Public holidays in São Tomé and Príncipe

This is a list of holidays in São Tomé and Príncipe.

Public service

Public service is a service which is provided by government to people living within its jurisdiction, either directly (through the public sector) or by financing provision of services. The term is associated with a social consensus (usually expressed through democratic elections) that certain services should be available to all, regardless of income, physical ability or mental acuity. Even where public services are neither publicly provided nor publicly financed, for social and political reasons they are usually subject to regulation going beyond that applying to most economic sectors. Public policy when made in the public's interest and motivations can provide public services. Public service is also a course that can be studied at a college or university. Examples of public services are the fire brigade, police, air force, and paramedics.

Railway Nationalization Act

The Railway Nationalization Act (鉄道国有法, Tetsudō Kokuyū-hō, Act No. 17 of 1906) brought many of Japan's private railway lines under national control. The 22nd Diet of Japan passed the bill on March 27, 1906 and Emperor Meiji signed on March 30, 1906. The promulgation of the act on the Official Gazette occurred the next day. The Act was repealed by Article 110 of the Act for Enforcement of Japanese National Railways Reform Act Etc. (Act No. 93 of 1986).

The original bill which passed the House of Representatives on March 16, 1906 listed 32 private railways to be nationalized, but the House of Peers amended the bill removing 15 companies from the list on March 27, 1906 and the House of Representatives accepted this amendment the same day.Between 1906 and 1907, 2,812 miles (4,525 km) of track were purchased from 17 private railway companies. The national railway network grew to about 4,400 miles (7,100 km) of track, and private railways were relegated to providing local and regional services.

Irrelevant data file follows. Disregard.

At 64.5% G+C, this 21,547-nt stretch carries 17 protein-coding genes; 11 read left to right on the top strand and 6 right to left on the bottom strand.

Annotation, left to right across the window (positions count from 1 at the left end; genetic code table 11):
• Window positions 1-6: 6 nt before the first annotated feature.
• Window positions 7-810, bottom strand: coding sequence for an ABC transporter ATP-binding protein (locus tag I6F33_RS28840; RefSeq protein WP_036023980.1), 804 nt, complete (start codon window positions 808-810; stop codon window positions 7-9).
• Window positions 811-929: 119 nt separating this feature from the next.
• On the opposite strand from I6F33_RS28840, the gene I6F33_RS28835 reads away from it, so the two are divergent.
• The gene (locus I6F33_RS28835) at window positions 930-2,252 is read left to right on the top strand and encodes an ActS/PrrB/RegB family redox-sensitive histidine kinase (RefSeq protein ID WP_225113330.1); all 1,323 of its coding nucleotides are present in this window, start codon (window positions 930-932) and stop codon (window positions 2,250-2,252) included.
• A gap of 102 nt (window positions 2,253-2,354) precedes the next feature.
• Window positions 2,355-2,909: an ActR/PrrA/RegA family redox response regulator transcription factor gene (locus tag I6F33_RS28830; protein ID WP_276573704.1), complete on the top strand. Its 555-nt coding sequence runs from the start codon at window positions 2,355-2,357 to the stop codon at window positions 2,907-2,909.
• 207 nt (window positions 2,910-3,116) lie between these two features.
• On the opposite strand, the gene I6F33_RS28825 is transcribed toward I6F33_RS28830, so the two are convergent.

Railway nationalisation in Argentina

In 1948, during President Juan Perón's first term of office, the seven British- and three French-owned railway companies then operating in Argentina, were purchased by the state. These companies, together with those that were already state-owned, where grouped, according to their track gauge and locality, into a total of six state-owned companies which later became divisions of the state-owned holding company Ferrocarriles Argentinos.

State ownership

State ownership (also called public ownership and government ownership) is the ownership of an industry, asset, or enterprise by the state or a public body representing a community as opposed to an individual or private party. Public ownership specifically refers to industries selling goods and services to consumers and differs from public goods and government services financed out of a government’s general budget. Public ownership can take place at the national, regional, local, or municipal levels of government; or can refer to non-governmental public ownership vested in autonomous public enterprises. Public ownership is one of the three major forms of property ownership, differentiated from private, collective/cooperative, and common ownership.In market-based economies, state-owned assets are often managed and operated as joint-stock corporations with a government owning all or a controlling stake of the company's shares. This form is often referred to as a state-owned enterprise. A state-owned enterprise might variously operate as a not-for-profit corporation, as it may not be required to generate a profit; as a commercial enterprise in competitive sectors; or as a natural monopoly. Governments may also use the profitable entities they own to support the general budget. The creation of a state-owned enterprise from other forms of public property is called corporatization.

In Soviet-type economies, state property was the dominant form of industry as property. The state held a monopoly on land and natural resources, and enterprises operated under the legal framework of a nominally planned economy, and thus according to different criteria than enterprises in market and mixed economies.

Nationalization process of transferring private or municipal assets to a central government or state entity. Municipalization is the process of transferring private or state assets to a municipal government.

United States Railroad Administration

The United States Railroad Administration (USRA) was the name of the nationalized railroad system of the United States between December 28, 1917, and March 1st, 1920. It was possibly the largest American experiment with nationalization, and was undertaken against a background of war emergency.